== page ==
Sleaze Roxx: If you could change something would what that be?
Nadir D’Priest: I wouldn’t change anything! I would like to be onstage with a lot of these new bands and show them how it is done live!
Sleaze Roxx: You mentioned in a previous interview that you would say a lot of things in your autobiography? What’s the status of that?
Nadir D’Priest: I am working on it but it is going to be a few years before it is ready for consumption. I will be mentioning names and very sticky situations with some names that will probably not like what I have to say. It’s going to be a wide open book to say the least.
Sleaze Roxx: Some word association if you will please. Lizzie Grey, Bill Gazzarri, Decline of Western Civilization, Nadir D’Priest.
Nadir D’Priest: Lizzie Grey, my old friend and ex-guitar player of London who is not friendly anymore. Bill Gazzarri, the godfather of rock on the Sunset Strip. The Decline of Western Civilization, my friend and director Penelope Spheeris’ cult classic, and London’s big break. Nadir D’Priest, The original ‘Darkman’ and founder of Vamps Worldwide Media… lead singer of London.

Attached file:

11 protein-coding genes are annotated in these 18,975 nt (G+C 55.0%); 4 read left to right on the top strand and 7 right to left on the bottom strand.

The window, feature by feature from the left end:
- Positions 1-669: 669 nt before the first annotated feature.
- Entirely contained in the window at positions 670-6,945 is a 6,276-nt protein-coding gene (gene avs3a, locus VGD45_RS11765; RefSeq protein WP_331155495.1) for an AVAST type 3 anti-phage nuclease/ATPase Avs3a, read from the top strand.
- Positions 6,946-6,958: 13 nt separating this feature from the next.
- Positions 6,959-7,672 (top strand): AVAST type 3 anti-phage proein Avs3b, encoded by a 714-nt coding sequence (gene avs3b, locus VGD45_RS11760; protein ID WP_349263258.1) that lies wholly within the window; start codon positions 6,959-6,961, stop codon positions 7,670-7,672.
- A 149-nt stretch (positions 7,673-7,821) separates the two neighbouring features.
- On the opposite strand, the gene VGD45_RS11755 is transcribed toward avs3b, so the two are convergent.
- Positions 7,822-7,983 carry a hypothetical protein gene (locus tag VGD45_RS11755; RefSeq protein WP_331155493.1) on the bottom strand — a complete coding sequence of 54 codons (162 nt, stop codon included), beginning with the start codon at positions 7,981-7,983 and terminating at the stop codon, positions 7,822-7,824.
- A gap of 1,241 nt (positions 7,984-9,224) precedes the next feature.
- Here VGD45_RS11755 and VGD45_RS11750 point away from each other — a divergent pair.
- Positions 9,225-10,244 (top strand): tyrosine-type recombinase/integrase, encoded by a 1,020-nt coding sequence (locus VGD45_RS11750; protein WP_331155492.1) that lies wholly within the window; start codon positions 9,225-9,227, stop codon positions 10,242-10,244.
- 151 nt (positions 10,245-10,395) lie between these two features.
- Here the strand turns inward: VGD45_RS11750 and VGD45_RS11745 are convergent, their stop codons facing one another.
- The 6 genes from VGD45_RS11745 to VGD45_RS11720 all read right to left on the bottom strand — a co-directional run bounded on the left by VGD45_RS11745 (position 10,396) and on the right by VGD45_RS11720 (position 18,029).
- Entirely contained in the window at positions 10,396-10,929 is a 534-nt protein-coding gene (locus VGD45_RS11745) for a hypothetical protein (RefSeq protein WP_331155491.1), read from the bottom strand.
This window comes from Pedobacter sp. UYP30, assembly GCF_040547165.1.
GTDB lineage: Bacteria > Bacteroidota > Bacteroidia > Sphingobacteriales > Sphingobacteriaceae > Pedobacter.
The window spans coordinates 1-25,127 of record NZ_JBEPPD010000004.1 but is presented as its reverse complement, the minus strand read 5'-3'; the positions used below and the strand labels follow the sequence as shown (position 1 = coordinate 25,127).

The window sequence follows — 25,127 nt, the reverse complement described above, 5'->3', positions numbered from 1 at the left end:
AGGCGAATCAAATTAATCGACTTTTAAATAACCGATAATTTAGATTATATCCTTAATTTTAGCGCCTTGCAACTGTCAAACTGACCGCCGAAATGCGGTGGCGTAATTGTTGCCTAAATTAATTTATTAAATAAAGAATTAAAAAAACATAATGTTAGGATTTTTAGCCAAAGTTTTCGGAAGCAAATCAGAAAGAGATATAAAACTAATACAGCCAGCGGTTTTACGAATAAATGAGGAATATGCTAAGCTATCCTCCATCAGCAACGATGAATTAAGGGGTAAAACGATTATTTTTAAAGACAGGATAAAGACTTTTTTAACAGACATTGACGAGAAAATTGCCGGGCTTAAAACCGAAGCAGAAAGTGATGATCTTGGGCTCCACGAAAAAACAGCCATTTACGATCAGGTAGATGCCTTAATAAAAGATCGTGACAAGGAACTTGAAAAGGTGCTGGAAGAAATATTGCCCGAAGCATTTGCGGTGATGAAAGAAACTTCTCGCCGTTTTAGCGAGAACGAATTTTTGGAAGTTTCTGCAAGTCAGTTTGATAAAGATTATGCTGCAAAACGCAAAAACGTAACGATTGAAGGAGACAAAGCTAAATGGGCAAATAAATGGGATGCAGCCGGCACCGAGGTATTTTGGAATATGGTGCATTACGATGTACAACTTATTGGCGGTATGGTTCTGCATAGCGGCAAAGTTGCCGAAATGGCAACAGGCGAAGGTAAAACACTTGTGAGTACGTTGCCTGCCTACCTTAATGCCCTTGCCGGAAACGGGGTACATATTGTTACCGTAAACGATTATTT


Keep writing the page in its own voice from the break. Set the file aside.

Sleaze Roxx: Any other stories you would care to share?
Nadir D’Priest: There are always stories from the London camp!
Sleaze Roxx: Finally, what would you like to say to your fans?
Nadir D’Priest: Thank you everyone for supporting London/D’Priest after all these years. We are very thankful for all the emails and requests throughout Asia, Latin America, Europe and USA. London is still alive and until the last nail in my coffin hits I will continue with my mission. Please visit us at www.dpriest.com. Leave messages… we like the feedback and any ideas you may have. To the young rockers out there, thank you! Keep metal alive!
Sleaze Roxx: Thank you very much for your time Nadir. It’s been an absolute privilege and a pleasure!